16. F. Borghese, P. Denti, and R. Saija, Scattering from model nonspherical particles, 2nd edition (Springer, Berlin, 2007).

]. Accordingly,

EI=ηE0ηuˆηexp(ik·r)=ηE0ηplmJlm(p)rkWlm(p),
(4a)
ES=ηE0ηplmHlm(p)(r,k)Aηlm(p),
(4b)

where k = nk v, with k v = ω/c, is the propagation constant of the incident plane wave. We also define the multipole fields in (4a) according to

Jlm(1)(r,k)=jl(kr)Xlm(rˆ),Jlm(2)(r,k)=1k×Jlm(1)(r,k),
(5)

Aηlm(p)=plm𝓢lml′m(pp)WIηlm(p).
(6)

Let us now define the vector Γ such that

ΓRad=Re(Γ)

and in terms of whose spherical components [24

24. E. M. Rose, Elementary theory of angular momentum, (Wiley, New York, 1956).

] the cartesian components of ΓRad read

ΓRadx=Re[12(Γ1Γ1)],ΓRady=Re[i2(Γ1+Γ1)],ΓRadz=Re(Γ0),
(7)

where

Γμ=ηη¯IIη¯ηΓμ;η¯η,
(8)

with IIη¯η=E0η¯*E0η. At this stage, the procedure fully expounded in [15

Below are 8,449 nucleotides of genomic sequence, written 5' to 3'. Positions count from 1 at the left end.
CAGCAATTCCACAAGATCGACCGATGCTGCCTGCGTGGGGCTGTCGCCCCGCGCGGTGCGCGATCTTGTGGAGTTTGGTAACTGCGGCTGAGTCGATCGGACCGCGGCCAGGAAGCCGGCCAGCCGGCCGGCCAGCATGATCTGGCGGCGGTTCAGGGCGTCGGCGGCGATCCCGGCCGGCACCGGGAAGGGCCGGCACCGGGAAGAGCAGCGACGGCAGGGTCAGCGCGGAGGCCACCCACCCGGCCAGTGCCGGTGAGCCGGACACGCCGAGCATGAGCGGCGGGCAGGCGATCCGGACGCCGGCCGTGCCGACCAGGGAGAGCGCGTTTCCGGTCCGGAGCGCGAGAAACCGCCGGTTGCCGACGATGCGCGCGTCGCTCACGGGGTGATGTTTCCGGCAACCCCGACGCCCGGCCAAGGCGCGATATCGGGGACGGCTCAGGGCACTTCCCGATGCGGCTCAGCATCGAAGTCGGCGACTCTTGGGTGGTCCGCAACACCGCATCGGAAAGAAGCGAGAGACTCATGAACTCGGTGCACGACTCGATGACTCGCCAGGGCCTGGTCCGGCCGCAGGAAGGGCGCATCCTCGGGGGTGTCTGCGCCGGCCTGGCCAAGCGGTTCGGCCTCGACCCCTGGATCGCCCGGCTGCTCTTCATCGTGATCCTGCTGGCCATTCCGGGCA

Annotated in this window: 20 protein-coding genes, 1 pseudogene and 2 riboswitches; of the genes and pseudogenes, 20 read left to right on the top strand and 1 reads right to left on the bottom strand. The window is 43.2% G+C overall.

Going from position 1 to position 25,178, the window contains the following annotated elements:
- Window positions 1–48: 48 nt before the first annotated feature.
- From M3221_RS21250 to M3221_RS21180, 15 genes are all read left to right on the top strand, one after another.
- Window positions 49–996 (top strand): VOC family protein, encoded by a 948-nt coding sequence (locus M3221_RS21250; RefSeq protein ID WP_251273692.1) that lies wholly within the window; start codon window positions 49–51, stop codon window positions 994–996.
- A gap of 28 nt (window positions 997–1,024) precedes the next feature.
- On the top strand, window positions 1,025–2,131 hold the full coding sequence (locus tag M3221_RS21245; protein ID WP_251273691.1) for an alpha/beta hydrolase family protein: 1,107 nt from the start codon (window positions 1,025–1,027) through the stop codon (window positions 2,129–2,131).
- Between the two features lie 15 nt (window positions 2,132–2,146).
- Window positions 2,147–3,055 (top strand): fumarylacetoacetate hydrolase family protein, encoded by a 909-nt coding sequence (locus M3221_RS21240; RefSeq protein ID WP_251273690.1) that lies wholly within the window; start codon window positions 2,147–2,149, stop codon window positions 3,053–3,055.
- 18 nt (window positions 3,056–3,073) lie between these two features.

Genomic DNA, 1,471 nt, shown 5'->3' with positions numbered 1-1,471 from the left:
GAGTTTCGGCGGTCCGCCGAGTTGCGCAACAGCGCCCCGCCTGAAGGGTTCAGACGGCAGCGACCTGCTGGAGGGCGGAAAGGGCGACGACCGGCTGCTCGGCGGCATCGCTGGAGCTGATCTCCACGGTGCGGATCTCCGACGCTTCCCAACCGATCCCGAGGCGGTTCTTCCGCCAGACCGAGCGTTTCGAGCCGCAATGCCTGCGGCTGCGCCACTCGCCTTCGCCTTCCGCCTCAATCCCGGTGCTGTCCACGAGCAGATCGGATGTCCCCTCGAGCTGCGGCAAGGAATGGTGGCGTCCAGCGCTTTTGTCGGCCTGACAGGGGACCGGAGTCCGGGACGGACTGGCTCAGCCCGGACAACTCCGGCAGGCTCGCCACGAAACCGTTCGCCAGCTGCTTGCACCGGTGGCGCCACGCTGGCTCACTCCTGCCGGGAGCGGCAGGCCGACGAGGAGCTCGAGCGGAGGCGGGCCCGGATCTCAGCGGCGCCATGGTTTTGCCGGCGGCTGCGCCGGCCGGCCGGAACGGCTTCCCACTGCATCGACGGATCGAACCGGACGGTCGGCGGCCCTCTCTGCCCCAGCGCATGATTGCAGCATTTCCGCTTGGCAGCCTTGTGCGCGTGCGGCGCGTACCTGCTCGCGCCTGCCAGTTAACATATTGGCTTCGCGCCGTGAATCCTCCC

15. F. Borghese, P. Denti, R. Saija, and M. A. Iatì, “Radiation torque on nonspherical particles in the transition matrix formalism,” Opt. Express 14, 9508–9521 (2006). [CrossRef] [PubMed]

] and [16

16. F. Borghese, P. Denti, and R. Saija, Scattering from model nonspherical particles, 2nd edition (Springer, Berlin, 2007).

] yields for Γμ;ηη¯ the expression

Γμ;η¯η=Γμ;η¯η(ext)Γμ;η¯η(sca),
(9)

where

Γμ;η¯η(ext)=cΓplmsμ;lmWl,mμ(p)Aη¯lm(p)*,
(10)

whereas the quantities Γμ;ηη¯(sca) are identical to the Γμ;ηη¯(ext) above, except for the substitution of Aηlm(p) in place of WIηlm(p) and for the change of the sign. In Eq. (10) we define c Γ = n 2/8πk 3 and

s1;lm=(lm)(l+1+m)2,s0;lm=m,s1;lm=(l+m)(l+1m)2.
(11)

In [15

15. F. Borghese, P. Denti, R. Saija, and M. A. Iatì, “Radiation torque on nonspherical particles in the transition matrix formalism,” Opt. Express 14, 9508–9521 (2006). [CrossRef] [PubMed]

] we demonstrated that Eqs. (7)–(11), when applied to a homogeneous sphere, reproduce the results of Marston and Crichton [12